The pressure-gradient force has vertical and horizontal components but, as already noted, the vertical component is more or less in balance with the force of gravity. Horizontal differences in pressure arise from thermal heating contrasts or mechanical causes such as mountain barriers and these differences control the horizontal movement of an airmass. The horizontal pressure gradient serves as the motivating force that causes air to move from areas of high pressure towards areas where it is lower, although other forces prevent air from moving directly across the isobars (lines of equal pressure). The pressure-gradient force per unit mass is expressed mathematically as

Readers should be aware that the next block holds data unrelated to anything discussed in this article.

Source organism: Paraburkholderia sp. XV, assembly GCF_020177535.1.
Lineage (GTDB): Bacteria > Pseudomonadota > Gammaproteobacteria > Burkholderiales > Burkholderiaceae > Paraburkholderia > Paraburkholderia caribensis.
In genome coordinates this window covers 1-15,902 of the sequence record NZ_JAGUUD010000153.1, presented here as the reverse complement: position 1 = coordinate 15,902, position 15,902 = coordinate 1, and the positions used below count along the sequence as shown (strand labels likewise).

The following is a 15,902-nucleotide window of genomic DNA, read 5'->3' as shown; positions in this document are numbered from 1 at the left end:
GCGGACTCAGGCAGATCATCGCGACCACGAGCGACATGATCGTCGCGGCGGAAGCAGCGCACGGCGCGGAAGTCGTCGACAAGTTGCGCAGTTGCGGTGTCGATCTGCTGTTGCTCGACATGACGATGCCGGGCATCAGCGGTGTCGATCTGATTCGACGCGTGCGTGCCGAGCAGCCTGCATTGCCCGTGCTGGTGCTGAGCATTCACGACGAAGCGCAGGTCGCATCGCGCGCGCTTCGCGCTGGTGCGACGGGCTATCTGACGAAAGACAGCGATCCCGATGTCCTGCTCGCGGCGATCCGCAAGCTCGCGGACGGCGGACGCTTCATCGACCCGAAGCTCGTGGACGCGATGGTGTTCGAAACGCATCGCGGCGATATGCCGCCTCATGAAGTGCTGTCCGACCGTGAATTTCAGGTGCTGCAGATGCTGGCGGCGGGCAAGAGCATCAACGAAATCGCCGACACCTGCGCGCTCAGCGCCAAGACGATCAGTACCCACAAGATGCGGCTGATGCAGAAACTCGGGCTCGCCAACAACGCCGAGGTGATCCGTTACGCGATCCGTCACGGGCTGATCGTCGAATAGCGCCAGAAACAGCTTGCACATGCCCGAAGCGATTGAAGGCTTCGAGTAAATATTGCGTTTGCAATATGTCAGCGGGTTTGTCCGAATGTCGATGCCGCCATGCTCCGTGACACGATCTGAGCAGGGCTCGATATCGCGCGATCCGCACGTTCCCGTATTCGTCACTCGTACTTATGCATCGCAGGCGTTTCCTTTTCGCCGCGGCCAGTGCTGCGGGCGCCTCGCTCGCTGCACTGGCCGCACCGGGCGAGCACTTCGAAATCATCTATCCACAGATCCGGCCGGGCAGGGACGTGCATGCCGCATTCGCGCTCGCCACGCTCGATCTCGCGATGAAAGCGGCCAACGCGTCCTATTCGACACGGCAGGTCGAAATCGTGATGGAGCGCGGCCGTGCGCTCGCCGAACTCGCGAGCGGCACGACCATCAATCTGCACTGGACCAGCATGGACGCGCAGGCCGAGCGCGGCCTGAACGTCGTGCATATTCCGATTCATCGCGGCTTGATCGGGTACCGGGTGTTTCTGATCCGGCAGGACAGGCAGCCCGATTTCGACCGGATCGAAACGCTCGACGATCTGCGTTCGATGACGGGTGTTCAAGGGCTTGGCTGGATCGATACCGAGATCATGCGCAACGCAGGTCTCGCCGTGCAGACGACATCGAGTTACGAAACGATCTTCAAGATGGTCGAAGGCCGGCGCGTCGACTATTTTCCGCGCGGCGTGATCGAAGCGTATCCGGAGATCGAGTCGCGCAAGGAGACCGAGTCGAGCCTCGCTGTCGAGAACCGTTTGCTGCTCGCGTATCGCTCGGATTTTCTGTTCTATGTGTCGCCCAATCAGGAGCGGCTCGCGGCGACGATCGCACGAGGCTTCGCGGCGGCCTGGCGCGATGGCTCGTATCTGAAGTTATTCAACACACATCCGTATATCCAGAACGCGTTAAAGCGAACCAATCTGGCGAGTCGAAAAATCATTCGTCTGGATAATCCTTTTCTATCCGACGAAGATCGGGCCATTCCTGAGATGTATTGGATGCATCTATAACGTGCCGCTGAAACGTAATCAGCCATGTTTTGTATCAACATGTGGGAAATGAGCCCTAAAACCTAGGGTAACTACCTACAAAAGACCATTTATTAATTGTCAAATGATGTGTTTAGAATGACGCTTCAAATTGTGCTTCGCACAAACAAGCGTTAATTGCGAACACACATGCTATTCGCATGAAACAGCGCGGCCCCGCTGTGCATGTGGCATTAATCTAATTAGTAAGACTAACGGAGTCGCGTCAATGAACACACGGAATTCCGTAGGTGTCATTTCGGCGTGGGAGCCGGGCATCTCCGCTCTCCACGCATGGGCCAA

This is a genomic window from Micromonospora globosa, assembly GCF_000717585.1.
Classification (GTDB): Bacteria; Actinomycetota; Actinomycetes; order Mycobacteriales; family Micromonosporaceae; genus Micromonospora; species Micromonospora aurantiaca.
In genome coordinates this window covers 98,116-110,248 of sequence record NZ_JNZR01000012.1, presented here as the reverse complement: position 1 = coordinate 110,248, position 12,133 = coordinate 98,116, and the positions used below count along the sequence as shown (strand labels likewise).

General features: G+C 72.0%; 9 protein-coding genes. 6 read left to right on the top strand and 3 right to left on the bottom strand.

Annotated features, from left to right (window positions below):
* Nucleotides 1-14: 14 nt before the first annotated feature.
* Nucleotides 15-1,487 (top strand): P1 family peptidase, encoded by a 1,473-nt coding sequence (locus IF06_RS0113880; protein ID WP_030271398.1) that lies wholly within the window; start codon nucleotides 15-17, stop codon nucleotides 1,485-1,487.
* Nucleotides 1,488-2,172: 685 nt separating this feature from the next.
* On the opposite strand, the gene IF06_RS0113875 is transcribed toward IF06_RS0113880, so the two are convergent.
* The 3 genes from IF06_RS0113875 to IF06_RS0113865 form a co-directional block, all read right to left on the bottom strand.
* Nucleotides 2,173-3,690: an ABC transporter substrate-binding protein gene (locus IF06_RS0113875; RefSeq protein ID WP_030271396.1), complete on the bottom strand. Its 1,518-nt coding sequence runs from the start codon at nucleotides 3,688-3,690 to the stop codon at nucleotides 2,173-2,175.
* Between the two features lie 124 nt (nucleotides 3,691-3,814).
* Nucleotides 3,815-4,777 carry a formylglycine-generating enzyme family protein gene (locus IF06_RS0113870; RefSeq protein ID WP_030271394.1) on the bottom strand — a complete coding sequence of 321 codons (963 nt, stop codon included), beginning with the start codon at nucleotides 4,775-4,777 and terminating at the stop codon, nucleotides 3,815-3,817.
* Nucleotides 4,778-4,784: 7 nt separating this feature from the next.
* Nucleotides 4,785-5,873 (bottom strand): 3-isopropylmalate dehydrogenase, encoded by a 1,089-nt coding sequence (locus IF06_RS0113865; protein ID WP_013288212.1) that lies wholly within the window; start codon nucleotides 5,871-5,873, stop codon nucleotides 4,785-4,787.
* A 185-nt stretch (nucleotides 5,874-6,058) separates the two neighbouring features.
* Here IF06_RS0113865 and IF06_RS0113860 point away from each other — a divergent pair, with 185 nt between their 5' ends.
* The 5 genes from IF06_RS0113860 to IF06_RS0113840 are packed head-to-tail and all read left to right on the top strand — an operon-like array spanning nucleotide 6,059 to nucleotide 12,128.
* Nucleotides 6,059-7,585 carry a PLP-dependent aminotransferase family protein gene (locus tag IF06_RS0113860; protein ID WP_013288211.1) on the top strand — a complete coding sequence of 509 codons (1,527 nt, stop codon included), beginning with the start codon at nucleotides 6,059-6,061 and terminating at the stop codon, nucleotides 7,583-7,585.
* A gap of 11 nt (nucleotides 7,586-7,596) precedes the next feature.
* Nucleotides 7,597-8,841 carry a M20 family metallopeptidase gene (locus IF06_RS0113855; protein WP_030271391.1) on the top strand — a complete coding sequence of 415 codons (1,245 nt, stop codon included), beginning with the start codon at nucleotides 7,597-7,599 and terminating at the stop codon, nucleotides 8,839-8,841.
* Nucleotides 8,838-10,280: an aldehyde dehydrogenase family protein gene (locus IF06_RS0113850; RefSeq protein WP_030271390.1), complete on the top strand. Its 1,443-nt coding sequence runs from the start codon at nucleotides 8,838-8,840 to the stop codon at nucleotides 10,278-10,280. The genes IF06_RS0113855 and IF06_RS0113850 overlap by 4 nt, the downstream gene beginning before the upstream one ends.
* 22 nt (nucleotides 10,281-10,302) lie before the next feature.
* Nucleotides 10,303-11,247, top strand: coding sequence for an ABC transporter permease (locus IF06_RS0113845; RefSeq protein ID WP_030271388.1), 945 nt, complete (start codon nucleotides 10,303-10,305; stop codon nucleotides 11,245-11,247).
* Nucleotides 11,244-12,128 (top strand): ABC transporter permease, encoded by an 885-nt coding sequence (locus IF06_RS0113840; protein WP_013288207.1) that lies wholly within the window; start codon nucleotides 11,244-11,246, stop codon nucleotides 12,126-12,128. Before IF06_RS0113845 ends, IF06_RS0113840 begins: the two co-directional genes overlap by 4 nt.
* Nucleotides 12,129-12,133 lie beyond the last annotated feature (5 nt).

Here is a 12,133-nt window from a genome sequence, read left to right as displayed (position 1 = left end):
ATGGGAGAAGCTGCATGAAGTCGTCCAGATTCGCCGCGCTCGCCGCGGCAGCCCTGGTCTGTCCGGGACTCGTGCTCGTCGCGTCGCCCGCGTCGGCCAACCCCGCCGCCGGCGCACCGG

1 dp p dn where p = air density and dp/dn = the horizontal gradient of pressure. Hence the closer the isobar spacing the more intense is the pressure gradient and the greater the wind speed (Figure 6.1). The pressure-gradient force is also inversely proportional to air density, and this relationship is of particular importance in understanding the behaviour of upper winds.
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